According to DeFronzo, “Encouraging simple acts like turning off the lights, making double-sided photocopies when appropriate and writing the bimonthly Eco News have, almost overnight, created a firm-wide culture promoting awareness of the environment.”

Another major step for Milton, Laurence was the purchase of a volume scanner, which has helped the staff to reduce its paper volume by e-mailing documents or burning CDs. DeFronzo noted that the scanner has already dramatically improved the operation of the office. “We have not only reduced the amount of paper we use, but reduced the amount of space required for file storage and postage costs,” she said.

The firm continues to strive toward more economic and environmental efficiency. “Our next focus will be in evaluating our purchasing decisions and encouraging the use of materials manufactured from recycled materials,” DeFronzo said. “As a small firm, we've found that even small changes and a minimal time commitment can generate full-sized results.”

Solo practitioner in Cambridge embraces sustainable practices to streamline business, strengthen client relationships
Modern Times Legal, Cambridge

Patent attorney Robert J. Sayre’s commitment to progressive business practices is reflected in his firm’s unique name: Modern Times Legal.

“My clients understand that concerns regarding the environment are real,” Sayre pointed out. His clients include top universities and companies in a range of fields, including chemistry, electronics, alternative energy and mechanical engineering. “It is now more readily apparent to them that I share their values and commitments.”

Sayre has pursued a sustainable business model. Before the Eco-Challenge began, he ran a substantially paper-free practice and eliminated his car, instead electing to ride his bike, rent a Zipcar, or hop on the subway. When the MBA announced the Eco-Challenge, he was thrilled to be a part of it.

“I had not previously seen this commitment take root on a broad scale with a shared sense of purpose among attorneys,” Sayre explained. “I found the program highly validating in terms of knowing that my own efforts were not in isolation.”

Sayre urges other lawyers to be examples for their clients: “The collective client base of the firms that have pledged to the Eco-Challenge spans the regional economy. As these clients look to their lawyers as trusted advisors, these initiatives will spread further and the impact will be magnified.”
Since the Eco-Challenge began, Sayre shifted to using recycled paper and printing double-sided paper, replaced his incandescent light bulbs with compact fluorescent bulbs, and began recycling his printer cartridges. His commitment to sustainability is now an important part of the identity and vision for Modern Times Legal, and he looks forward to continually implementing new ideas.

Sayre added that his awareness of environmental responsibility does not stop when he leaves the office at night, but persists in the aisles of the grocery store, and in his own home.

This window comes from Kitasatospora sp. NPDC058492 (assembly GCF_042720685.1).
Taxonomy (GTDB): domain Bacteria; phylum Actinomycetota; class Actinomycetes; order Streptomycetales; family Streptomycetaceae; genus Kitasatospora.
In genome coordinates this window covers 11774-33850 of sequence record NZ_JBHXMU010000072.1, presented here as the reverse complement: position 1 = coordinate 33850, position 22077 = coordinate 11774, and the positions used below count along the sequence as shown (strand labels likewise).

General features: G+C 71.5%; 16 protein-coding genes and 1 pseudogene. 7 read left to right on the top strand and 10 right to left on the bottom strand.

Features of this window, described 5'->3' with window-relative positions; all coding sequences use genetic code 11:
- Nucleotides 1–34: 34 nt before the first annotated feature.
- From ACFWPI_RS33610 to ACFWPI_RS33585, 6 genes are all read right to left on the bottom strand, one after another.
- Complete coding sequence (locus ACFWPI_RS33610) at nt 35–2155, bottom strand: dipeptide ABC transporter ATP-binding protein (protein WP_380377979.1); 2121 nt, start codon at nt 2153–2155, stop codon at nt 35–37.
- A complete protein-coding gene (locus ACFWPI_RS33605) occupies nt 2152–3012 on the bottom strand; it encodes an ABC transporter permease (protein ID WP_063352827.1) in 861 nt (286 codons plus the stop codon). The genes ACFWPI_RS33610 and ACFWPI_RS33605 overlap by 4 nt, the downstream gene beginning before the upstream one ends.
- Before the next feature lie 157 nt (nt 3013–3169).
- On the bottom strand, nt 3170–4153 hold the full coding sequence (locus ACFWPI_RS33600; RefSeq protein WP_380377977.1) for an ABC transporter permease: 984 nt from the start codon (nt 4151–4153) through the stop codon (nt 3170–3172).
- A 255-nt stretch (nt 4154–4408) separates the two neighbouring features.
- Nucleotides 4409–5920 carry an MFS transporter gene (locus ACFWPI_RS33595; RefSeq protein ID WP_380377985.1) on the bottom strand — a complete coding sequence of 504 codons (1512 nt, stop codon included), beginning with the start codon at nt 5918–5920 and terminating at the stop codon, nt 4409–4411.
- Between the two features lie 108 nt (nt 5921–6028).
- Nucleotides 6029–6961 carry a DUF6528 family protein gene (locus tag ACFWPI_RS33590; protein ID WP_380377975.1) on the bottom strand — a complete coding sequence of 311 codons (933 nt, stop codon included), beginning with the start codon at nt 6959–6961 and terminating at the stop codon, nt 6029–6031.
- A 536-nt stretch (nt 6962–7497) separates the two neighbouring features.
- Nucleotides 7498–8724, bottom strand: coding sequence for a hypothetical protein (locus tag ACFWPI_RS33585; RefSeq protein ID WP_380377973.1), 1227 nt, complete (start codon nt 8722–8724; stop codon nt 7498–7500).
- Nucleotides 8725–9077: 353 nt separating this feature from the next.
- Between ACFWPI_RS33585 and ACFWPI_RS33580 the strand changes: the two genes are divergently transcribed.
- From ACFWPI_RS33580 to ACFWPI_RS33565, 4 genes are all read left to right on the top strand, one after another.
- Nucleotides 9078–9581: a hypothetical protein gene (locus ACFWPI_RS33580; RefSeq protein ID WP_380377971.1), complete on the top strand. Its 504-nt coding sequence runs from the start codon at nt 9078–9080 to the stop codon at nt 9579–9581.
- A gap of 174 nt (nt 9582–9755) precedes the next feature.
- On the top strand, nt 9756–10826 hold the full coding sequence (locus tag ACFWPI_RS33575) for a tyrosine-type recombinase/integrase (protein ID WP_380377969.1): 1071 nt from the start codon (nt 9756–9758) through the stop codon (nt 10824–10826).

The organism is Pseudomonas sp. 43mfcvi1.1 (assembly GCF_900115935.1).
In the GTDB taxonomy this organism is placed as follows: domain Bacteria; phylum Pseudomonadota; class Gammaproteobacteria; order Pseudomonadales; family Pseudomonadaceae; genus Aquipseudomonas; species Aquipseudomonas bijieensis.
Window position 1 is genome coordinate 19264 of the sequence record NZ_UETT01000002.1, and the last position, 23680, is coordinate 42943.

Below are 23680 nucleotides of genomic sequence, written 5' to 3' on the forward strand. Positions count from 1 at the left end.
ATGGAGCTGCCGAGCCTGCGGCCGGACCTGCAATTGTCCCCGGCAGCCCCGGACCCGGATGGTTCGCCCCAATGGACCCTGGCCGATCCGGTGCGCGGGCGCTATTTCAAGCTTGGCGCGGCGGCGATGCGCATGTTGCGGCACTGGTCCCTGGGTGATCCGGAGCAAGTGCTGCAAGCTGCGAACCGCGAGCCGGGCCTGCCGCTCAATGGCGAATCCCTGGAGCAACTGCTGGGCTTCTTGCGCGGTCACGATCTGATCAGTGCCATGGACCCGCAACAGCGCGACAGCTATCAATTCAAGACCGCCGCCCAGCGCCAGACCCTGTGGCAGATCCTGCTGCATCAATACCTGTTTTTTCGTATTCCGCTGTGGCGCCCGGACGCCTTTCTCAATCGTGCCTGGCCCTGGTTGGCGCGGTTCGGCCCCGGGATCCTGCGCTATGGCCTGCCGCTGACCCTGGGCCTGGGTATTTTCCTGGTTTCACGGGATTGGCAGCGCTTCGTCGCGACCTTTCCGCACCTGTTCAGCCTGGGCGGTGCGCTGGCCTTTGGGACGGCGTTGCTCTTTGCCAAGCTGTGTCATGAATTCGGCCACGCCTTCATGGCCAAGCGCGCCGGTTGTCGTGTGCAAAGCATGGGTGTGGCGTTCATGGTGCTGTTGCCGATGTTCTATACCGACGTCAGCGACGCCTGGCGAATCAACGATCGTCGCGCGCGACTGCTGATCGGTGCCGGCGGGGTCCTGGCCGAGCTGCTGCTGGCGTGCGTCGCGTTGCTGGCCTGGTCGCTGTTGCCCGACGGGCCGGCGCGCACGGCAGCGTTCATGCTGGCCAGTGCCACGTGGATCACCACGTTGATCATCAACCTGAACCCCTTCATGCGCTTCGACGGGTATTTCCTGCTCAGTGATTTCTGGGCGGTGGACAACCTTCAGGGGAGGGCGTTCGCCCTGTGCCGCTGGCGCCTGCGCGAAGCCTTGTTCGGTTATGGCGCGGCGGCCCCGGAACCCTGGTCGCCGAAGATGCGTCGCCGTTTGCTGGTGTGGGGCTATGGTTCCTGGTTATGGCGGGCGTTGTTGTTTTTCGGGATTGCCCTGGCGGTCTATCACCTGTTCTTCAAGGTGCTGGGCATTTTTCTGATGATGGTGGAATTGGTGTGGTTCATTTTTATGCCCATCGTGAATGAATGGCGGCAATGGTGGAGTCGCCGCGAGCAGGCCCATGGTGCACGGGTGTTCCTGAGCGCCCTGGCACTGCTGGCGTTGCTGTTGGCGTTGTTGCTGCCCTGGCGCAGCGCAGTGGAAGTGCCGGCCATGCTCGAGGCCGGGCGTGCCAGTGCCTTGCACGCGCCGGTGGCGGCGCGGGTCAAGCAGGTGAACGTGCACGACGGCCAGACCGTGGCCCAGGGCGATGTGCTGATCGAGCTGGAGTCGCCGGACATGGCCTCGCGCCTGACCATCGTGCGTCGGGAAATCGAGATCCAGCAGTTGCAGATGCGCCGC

“It’s contagious,” he said, “Fortunately, my wife is fully on board and we enjoy working together in greening our home.”

Estate-planning firm cuts down on paper and fuel; saves money and boosts morale
Borchers, Ware & Guglielmo PC, Medway

“Our firm is still working on changing years of habits in printing of estate plans and in resistance to telecommuting,” said Managing Partner Timothy B. Borchers. “We have bugs to work out.” But Borchers, Ware & Guglielmo PC — a six-attorney Medway firm that specializes in estate planning — has taken several important steps to eliminate those bugs.

The firm signed up for the Eco-Challenge the day after it launched in January. “The Eco-Challenge seemed a logical extension of our vision as a law firm in which we emphasize caring for people and their assets,” explained Borchers.

Since then, they have formed a Green Up Committee to implement changes at the firm, which include switching to double-sided printing, installing additional programm-able thermostats and implementing new recycling systems. The committee also developed standards for telecommuting effectively from home one day every three weeks.

“We decided to adopt an approach to most of our planning that was along the lines of ‘better a little than nothing at all,’” Borchers noted. For example, while the firm is not yet prepared to make telecommuting the office norm, allowing each employee one day per month to telecommute adds up. Ten employees telecommuting once a month spares 120 commutes and several hundred miles per year.

Borchers described the small changes as “very gratifying,” though he expects the changes to snowball. He predicts major changes to occur within about a year’s time.

The firm has already challenged other businesses in its office building to reduce energy use. The staff has noticed a morale boost not only among themselves, but also among neighboring businesses.

Borchers urges other law firms to embrace the challenge. “Becoming more ecologically friendly boosts morale, image and savings all at once,” he explained. “Rather than thinking of this as a burden, schedule times to think through the ideas. Adopt the simple ones first and expand over time.”